Wednesday, January 24, 2007
15 Minutes with Charlie & Dave
Bang!! ZOOM!! GO THE FIREWORKS!! Another CURLY "W" is in the books!! says one (in dramatic style, nearly depleting all his oxygen). "There's a long drive, DEEP TO LEFT FIELD!, Way back!! And, it GONE!! HOME RUN FOR RYAN ZIMMERMAN!! (in a solid--Steady Voice).
They are the RADIO VOICES of the Washington Nationals. And, for many DC area baseball fans, their game descriptions have been the only means of enjoying Nationals Baseball, while not attending, in person, a Nationals game--until the MASN/Comcast dispute was finally settled, this past August.
The very theatrical Charlie Slowes, is the lead play by play man, and has been with Our Washington Nationals since the franchise first moved to our Nation's Capital in 2005. For 2006, the strong, soothing voice, of Dave Jageler, joined Charlie in the broadcast booth on the Nationals Flagship Station--WTWP (107.7 FM). I enjoy Charlie's radio calls so much, I have actually saved some of his best calls on my Ipod, and play them back, when, I am in need of a Nationals fix. He can be very excitable, and enjoyable, to listen to on the radio.
There is NO DOUBT: "Bang!! Zoom!! Go The fireworks" and "Another CURLY "W" is in the books!!" are Signature Slogans for this Washington Franchise, in its infancy.
Fordham University Graduate, Slowes, 46, returned to Washington after 7 years being the play-by-play voice of The Tampa Bay Devil Rays (I can't resist--"SORRY CHARLIE"). Charlie was The VOICE OF THE WASHINGTON BULLETS from The Capital Centre in Landover, Maryland, and many NBA Arenas, for 11 seasons--including two years of Television simulcast, before joining the Devil Rays in their inaugural season of 1998. If you have ever heard Charlie's Post Game Nationals Roundup show, you can understand how Slowes can just zip through stat after stat for each and every Major League game for that day, seamlessly. The constant movement of NBA action taught Charlie well.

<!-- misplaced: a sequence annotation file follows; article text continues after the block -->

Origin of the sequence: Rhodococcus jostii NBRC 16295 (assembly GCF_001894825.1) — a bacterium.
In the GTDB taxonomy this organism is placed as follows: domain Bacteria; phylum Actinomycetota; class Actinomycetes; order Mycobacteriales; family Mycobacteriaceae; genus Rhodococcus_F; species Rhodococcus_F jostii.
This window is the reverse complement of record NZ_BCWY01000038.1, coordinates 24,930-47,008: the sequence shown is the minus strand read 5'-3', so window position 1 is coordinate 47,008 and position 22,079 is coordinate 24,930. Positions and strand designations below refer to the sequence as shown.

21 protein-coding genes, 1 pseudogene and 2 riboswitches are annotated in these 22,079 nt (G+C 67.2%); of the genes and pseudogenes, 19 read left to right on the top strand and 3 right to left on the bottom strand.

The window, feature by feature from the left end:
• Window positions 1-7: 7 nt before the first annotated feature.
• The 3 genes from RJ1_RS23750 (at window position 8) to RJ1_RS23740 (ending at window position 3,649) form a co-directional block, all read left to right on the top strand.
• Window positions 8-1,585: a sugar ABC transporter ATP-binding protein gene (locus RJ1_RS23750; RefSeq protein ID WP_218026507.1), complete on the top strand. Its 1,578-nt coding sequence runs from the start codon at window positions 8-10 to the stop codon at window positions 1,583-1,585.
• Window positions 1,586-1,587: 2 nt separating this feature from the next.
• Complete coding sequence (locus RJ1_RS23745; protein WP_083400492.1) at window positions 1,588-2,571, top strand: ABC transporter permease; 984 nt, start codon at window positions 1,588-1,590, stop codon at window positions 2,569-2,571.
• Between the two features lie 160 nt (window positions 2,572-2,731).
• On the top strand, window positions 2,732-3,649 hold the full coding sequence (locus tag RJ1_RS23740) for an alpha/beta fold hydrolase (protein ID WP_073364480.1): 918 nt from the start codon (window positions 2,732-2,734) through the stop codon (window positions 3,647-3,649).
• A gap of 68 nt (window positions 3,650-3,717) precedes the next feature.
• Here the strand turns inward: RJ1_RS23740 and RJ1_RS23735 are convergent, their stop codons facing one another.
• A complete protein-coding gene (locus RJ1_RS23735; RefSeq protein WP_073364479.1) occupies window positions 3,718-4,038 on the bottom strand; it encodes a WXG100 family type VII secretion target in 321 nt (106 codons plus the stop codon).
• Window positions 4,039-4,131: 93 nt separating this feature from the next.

Jageler, 35, graduated, from the prestigious, S. I. Newhouse School of Public Communications at Syracuse University (to many, the broadcasting MECCA of learning). Dave worked his way up the broadcasting ranks, including stops at Florida State & The University of Texas for football, Syracuse Chiefs Baseball, Charlotte Knights Baseball, Boston Celtics Studio Host (fill-in play by play) and eventually landing in Pawtucket, Rhode Island, working the PawSox games, before joining Slowes in the Nationals Broadcast Booth for 2006.
When the Nationals are on the road, and I am watching the game on MASN or TV 20, you can bet I have the TV sound turned down and the Radio Turned UP. I find Charlie and Dave to be very entertaining, knowledgeable and interesting partners in the booth. They compliment each other well. Unlike other baseball radio broadcasts, I have heard over the years, many times the second man in the booth, is, of distinctly less quality than the lead broadcaster. I don't find that with this pairing. I am very thankful for their talents and glad for their jobs as Nationals Broadcasters. We are lucky to have such fine talent. Really, I believe that fact.
I caught up with Charlie and Dave at the ESPN Zone, in Downtown, DC, this past Monday, during the Caravan stop there. They were kind enough to give me 15 minutes of their time to chat.
My conversation with Charlie must start with how his signature calls came to be? As I have said, on more than one occasion--I wonder whether Dave is providing an oxygen tank for Slowes, when he gets very animated?
"I tend to raise the meter a little bit, when I get excited," Charlie laughed. "But, [The Bang Zoom!!] started late May during the 10 Game Winning Streak, during the first year (2005). The 20-6 Month of June (at a time when Washington, DC was in a FRENZY over The Nationals unexpected success). Curly W came about a week or so later."
"The Curly W is just perfect," Dave added, "in every way."
In 2005, Charlie's partner was another Dave--Dave Shea. Slowes retold: “We (Charlie & Dave Shea) were talking. ' If they (The Nationals) win this game, it would be 4 or 5 in a row, another win, another "W"—Or in this case—ANOTHER CURLY "W” is in the books. So, maybe, we will call all of them (Wins) that. Everytime they win, we will call it a 'Curly W'. I guess the rest is history."
Charlie went on to state: : “I should have copyrighted it (laughing, half seriously)" (Dave Jageler chides in,—'You should have!). Yeah, maybe I should run down to the Patent Office right now, my condo is right down the street from there. Then, I could get something, if they ever put the slogan on a shirt. But, technically, the team (Nationals) own everything I say."